Apple: iPod % market share Competitive cost structure Dell – direct sales model Product differentiation Ancillary services: one stop shopping Software and hardware sales, not simply PC sales Technology solutions After sales service Extensive product lines Global expansion Growth outside of North American market R&D and Branding, aka marketing, is critical. Apple is an excellent example, with the iPod and the iMac. Apple was in dire straits in 1997, and would in all likelihood exist only in the history books were it not for Steve Jobs. His introduction of the iMac, and subsequently the iPod, has brought Apple back into the black. Thus far, Apple seems unstoppable in the MP3 player market that the iPod dominates in. Since the products are homogeneous, cost structures, and in turn prices, must be kept competitive as sales are very price sensitive. There is a shift in focus towards providing solutions, rather than simply PCs (hardware). IBM exited the hardware only PC market to concentrate on the more lucrative full service enterprise class solutions business. The North American market is essentially mature and so growth will be found elsewhere.

10 Worldwide PC Market by Region (2005)

11 Worldwide PC Market by Region (2004 vs. 2005)
Source: Gartner Dataquest (January 2006)

12 Worldwide PC Market by Player (2005)

13 Worldwide PC Market by Player (2004 vs. 2005)
Source: Gartner Dataquest (January 2006)

14 EMEA PC Market by Player (2004 vs. 2005)
Source: Gartner Dataquest (January 2006) With the exception of HP and Others, everyone is realizing >25% growth in this emerging market.

15 IXCO NASDAQ Computer Index
Movement between IXCO, NASDAQ Composite and AMEX Computer Technology Index (XCI) almost identical Movement between IXCO, S&P 500, and DJIA similar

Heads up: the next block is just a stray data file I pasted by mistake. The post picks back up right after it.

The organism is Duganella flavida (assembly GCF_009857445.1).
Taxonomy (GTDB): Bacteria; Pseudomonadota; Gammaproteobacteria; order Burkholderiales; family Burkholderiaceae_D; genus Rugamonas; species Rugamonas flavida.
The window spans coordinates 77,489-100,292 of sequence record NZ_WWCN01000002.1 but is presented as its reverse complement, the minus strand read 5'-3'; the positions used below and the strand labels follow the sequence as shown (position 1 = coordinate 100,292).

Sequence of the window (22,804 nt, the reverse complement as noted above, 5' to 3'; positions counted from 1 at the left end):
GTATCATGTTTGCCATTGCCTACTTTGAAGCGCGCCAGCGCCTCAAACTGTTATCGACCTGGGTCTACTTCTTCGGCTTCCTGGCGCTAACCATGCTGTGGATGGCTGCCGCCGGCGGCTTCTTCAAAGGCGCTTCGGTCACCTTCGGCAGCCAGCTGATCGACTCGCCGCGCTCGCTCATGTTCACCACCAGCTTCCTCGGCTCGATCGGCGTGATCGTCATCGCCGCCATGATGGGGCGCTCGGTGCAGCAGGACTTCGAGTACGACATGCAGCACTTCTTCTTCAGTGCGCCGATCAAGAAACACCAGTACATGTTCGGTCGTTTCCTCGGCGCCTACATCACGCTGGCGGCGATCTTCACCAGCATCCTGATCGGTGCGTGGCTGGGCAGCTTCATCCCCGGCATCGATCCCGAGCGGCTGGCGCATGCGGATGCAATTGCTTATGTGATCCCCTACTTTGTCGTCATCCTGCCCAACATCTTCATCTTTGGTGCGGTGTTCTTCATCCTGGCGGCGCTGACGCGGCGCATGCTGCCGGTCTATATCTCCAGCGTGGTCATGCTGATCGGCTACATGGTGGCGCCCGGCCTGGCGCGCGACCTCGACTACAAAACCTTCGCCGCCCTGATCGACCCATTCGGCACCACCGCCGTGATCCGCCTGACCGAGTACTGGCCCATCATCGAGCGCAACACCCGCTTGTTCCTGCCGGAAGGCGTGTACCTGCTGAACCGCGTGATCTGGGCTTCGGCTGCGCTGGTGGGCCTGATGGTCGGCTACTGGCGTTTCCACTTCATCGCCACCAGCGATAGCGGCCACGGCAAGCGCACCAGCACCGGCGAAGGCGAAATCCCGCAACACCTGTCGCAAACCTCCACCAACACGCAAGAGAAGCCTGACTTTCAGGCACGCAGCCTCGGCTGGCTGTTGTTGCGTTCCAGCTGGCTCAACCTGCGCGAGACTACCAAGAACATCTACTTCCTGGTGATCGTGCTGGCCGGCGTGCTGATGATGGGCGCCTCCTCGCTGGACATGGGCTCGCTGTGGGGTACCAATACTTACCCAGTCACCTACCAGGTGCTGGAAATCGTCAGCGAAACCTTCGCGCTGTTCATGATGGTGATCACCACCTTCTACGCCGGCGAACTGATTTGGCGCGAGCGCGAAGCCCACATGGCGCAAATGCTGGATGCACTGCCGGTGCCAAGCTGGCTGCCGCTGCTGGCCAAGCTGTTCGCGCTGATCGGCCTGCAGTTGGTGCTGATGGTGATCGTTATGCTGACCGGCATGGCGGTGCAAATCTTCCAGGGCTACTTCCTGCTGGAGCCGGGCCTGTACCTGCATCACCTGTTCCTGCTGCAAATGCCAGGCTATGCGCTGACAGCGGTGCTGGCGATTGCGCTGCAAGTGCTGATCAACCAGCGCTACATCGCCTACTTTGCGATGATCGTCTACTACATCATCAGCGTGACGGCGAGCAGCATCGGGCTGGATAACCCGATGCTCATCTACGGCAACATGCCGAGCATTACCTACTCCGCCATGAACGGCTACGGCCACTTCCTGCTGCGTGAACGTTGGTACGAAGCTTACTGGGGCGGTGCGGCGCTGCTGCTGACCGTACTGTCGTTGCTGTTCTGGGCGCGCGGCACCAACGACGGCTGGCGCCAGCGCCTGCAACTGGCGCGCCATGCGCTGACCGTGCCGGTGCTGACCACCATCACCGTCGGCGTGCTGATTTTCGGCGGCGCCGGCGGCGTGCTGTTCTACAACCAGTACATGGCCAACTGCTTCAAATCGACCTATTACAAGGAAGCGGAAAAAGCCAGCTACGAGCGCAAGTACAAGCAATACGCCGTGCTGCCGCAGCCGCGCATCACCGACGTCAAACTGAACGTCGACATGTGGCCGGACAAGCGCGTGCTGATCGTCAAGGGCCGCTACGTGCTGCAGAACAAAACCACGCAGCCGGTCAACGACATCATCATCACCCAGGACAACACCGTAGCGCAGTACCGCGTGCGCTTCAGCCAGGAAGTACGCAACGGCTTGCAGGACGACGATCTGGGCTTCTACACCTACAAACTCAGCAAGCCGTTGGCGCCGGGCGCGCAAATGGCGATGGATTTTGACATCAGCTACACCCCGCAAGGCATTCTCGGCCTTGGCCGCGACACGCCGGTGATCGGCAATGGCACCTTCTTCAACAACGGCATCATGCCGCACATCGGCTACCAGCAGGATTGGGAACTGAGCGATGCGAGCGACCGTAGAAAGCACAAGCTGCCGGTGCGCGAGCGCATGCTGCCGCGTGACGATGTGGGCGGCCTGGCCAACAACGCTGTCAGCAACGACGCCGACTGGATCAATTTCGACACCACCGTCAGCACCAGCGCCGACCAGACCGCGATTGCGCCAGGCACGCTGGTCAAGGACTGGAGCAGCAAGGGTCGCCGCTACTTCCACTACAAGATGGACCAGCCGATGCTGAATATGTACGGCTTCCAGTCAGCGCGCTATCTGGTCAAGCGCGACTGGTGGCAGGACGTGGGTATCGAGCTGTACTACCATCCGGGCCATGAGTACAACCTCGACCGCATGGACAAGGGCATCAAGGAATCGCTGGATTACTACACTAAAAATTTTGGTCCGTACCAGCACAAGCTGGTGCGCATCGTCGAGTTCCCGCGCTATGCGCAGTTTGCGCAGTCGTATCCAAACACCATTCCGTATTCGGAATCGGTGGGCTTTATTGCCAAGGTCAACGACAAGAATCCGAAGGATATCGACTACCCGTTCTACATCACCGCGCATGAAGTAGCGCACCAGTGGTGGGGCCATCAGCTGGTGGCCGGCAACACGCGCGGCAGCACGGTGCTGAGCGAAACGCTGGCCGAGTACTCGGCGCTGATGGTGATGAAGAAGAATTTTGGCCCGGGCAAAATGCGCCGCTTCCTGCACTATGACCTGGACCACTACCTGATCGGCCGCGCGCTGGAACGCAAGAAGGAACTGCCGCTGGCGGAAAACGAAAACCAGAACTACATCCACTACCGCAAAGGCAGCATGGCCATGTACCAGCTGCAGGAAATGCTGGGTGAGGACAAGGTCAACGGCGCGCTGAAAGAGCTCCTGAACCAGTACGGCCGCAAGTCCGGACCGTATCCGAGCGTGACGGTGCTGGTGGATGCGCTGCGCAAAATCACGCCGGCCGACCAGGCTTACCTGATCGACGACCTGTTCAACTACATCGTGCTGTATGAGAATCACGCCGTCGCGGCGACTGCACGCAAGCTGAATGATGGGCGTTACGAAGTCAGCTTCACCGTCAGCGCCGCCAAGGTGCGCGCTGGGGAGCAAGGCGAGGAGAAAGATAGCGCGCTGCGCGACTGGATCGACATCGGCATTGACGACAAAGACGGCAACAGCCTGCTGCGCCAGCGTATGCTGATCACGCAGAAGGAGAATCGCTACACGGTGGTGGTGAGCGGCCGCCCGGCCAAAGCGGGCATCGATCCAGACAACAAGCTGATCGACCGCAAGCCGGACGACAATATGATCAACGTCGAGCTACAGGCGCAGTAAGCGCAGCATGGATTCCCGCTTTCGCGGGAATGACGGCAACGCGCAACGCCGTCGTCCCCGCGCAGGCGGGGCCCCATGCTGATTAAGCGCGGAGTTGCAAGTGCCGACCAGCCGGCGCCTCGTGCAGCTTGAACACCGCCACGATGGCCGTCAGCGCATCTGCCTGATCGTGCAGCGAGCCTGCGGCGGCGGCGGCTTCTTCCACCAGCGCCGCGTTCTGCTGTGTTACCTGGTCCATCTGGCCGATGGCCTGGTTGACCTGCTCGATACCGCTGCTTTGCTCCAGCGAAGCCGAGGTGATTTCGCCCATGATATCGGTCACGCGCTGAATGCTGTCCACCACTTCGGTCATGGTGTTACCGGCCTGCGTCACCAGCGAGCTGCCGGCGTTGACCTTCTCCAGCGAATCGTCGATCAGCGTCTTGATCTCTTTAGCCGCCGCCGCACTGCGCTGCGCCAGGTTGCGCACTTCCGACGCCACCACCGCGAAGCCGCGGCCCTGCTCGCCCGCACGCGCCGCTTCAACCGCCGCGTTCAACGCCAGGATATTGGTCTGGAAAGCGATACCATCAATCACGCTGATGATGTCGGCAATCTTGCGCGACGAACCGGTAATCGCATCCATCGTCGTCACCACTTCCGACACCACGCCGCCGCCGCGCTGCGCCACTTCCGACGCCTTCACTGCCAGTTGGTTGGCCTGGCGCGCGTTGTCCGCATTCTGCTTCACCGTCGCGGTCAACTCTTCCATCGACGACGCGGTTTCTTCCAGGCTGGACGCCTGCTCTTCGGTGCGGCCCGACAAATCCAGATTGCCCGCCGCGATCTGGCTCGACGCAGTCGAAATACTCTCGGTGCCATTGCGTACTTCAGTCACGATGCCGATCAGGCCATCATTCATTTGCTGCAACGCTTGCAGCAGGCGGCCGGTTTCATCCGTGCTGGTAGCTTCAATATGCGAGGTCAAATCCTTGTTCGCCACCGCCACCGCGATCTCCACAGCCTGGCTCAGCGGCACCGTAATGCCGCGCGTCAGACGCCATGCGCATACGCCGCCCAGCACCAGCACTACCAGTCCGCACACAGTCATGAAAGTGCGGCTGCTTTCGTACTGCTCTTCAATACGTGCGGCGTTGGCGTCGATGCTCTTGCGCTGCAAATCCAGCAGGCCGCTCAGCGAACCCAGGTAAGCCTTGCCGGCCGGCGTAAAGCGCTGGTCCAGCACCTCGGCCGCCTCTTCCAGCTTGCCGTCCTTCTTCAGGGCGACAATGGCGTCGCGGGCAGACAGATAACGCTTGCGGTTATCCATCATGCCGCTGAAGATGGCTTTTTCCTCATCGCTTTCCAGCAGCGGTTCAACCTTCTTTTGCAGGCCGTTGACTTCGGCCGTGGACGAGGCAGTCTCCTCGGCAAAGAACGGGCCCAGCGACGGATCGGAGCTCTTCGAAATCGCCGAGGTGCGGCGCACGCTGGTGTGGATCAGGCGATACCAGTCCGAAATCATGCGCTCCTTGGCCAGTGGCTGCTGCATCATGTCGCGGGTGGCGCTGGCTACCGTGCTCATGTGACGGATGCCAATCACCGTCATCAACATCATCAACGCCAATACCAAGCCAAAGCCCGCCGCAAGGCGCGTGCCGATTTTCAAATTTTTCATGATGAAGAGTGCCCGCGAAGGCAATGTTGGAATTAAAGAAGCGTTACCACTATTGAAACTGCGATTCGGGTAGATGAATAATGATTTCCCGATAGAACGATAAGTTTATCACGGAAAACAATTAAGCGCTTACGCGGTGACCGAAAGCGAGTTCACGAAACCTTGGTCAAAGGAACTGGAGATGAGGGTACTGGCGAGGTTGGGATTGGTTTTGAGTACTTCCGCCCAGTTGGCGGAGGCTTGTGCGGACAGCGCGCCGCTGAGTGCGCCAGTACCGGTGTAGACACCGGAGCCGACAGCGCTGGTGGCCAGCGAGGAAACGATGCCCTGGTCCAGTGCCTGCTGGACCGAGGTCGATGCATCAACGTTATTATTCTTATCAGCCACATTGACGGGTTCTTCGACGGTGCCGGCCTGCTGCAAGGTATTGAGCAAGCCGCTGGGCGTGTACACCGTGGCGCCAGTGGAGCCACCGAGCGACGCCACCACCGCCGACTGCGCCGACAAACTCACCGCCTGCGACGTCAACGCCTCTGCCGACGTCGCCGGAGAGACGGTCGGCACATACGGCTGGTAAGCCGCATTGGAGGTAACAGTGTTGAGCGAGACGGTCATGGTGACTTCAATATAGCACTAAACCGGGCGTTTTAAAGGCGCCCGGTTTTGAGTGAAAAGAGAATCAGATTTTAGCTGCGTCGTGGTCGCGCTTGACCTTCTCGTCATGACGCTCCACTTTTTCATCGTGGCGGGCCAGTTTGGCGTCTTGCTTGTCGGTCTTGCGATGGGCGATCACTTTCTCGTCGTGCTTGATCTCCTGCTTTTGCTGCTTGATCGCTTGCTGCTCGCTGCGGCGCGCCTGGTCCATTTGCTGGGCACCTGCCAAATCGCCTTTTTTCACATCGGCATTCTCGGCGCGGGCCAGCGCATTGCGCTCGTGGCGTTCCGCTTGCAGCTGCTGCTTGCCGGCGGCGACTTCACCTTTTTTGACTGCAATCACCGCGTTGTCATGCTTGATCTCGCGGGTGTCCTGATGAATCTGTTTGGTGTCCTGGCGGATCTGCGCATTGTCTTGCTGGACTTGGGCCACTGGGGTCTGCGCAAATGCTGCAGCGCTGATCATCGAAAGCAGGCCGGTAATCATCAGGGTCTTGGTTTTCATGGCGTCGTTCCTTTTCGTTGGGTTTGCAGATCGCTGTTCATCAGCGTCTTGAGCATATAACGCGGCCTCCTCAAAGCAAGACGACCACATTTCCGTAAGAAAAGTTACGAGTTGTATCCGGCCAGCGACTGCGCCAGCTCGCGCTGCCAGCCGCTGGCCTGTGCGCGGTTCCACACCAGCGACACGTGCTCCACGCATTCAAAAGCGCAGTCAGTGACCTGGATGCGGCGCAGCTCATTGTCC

17 IXCO vs DJIA, S&P 500

18 IXCO vs Apple, HP, Dell

19 Business Models Direct Sales Traditional Retail White Box

20 Business Models Direct Sales Sell directly via phone or internet
JIT Inventory system Advantage: Lower cost structure Reduced inventory → lower storage and financing costs Increased product quality → products use non “stale” components Ability to customize → increased customer satisfaction Less middlemen → lower prices thus increasing sales Reduced overhead → no brick and mortar retail outlets to maintain Disadvantage: customers cannot preview product Lower inventory results in reduced overhead, from finance and administration costs to warehouse size savings. Products use non “stale” components, which is important given the rate of obsolescence. Savings are passed to customers thus reducing prices and increasing sales

21 Business Models Traditional Retail Sell via retail distribution chain
Big Box stores Main methodology used Advantage: Customers preview product prior to purchase Increased efficiency: economies of scale realized from mass producing one product Disadvantage: inventory issues – either shortage or excess More middlemen → lower margins Increased overhead → if it operates own brand stores Assuming equal selling prices, more middlemen would naturally lead to lower profits relative to a direct seller.

22 Business Models White box Niche markets Local computer reseller